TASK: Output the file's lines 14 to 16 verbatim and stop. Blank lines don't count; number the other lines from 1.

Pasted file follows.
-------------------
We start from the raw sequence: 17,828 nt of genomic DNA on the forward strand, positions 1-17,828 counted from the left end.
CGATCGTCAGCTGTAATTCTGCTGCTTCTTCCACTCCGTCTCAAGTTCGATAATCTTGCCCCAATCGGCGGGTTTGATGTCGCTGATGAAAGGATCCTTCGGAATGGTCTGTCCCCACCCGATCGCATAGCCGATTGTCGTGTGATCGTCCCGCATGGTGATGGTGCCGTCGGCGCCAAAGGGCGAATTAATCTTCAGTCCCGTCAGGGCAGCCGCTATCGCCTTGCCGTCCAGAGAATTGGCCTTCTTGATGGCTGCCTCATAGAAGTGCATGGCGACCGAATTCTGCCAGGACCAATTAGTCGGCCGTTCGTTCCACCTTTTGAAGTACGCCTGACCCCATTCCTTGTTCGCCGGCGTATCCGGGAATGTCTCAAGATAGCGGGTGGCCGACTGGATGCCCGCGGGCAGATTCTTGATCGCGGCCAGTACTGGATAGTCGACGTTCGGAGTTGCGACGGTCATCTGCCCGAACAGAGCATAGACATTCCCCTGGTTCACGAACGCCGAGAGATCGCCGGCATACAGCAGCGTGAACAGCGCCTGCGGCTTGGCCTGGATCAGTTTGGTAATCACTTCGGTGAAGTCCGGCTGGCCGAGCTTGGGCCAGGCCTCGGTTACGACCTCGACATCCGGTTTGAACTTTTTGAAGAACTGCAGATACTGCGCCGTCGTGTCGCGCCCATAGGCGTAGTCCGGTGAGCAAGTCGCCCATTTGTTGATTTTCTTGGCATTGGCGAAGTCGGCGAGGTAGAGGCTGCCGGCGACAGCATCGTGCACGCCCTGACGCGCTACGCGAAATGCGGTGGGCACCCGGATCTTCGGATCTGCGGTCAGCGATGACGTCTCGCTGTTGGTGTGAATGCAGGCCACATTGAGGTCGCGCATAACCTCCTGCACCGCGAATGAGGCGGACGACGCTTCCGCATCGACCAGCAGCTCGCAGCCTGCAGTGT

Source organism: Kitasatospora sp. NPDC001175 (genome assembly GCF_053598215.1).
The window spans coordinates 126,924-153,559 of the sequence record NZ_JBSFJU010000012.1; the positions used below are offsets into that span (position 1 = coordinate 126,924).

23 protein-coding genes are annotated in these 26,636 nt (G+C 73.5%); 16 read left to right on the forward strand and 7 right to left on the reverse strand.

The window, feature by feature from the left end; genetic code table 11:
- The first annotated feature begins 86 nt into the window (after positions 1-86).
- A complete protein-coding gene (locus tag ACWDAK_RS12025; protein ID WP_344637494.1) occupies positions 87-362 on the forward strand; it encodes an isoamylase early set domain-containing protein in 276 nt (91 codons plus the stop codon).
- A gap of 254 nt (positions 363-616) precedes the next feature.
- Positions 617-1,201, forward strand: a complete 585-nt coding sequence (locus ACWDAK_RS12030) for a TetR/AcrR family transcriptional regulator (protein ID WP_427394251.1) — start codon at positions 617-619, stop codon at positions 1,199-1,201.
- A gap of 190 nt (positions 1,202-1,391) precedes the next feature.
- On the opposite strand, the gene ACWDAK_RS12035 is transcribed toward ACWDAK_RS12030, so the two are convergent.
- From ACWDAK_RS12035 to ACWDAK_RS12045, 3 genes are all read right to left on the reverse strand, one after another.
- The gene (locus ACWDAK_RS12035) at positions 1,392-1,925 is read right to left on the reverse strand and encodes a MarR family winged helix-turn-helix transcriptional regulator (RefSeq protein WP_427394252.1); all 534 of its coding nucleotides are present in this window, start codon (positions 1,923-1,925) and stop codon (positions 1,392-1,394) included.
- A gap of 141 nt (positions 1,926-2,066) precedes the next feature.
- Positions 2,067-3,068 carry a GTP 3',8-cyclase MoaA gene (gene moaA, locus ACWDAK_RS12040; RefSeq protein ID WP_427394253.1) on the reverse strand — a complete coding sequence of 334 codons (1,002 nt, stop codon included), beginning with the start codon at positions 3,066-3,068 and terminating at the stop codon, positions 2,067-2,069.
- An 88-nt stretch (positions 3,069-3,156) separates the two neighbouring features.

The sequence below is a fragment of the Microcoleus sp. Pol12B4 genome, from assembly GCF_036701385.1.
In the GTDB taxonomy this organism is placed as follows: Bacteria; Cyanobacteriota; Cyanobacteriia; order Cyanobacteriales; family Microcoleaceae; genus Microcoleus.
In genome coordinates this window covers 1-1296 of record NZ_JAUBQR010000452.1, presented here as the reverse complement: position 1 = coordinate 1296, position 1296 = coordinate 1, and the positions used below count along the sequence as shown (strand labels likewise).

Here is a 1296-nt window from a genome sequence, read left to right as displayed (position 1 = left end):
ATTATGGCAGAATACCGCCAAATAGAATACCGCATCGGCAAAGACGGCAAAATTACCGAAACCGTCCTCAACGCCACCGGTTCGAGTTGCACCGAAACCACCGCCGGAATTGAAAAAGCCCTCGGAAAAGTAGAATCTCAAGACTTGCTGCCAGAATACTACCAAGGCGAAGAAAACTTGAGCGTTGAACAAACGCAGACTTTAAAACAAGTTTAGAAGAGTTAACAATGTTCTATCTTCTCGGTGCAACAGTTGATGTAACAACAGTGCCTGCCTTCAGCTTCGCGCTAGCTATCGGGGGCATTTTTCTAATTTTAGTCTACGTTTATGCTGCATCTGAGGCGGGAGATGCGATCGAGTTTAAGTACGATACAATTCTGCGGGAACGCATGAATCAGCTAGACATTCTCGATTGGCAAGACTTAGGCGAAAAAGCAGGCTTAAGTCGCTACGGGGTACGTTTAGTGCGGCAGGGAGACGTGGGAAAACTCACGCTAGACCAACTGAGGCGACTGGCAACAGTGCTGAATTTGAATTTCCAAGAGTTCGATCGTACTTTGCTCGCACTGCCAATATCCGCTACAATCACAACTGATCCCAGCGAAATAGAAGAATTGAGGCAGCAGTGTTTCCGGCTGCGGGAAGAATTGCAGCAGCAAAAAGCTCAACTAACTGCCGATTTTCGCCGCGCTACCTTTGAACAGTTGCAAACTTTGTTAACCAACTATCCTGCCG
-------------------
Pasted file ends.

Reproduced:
- The gene (locus ACWDAK_RS12035) at positions 1,392-1,925 is read right to left on the reverse strand and encodes a MarR family winged helix-turn-helix transcriptional regulator (RefSeq protein WP_427394252.1); all 534 of its coding nucleotides are present in this window, start codon (positions 1,923-1,925) and stop codon (positions 1,392-1,394) included.
- A gap of 141 nt (positions 1,926-2,066) precedes the next feature.
- Positions 2,067-3,068 carry a GTP 3',8-cyclase MoaA gene (gene moaA, locus ACWDAK_RS12040; RefSeq protein ID WP_427394253.1) on the reverse strand — a complete coding sequence of 334 codons (1,002 nt, stop codon included), beginning with the start codon at positions 3,066-3,068 and terminating at the stop codon, positions 2,067-2,069.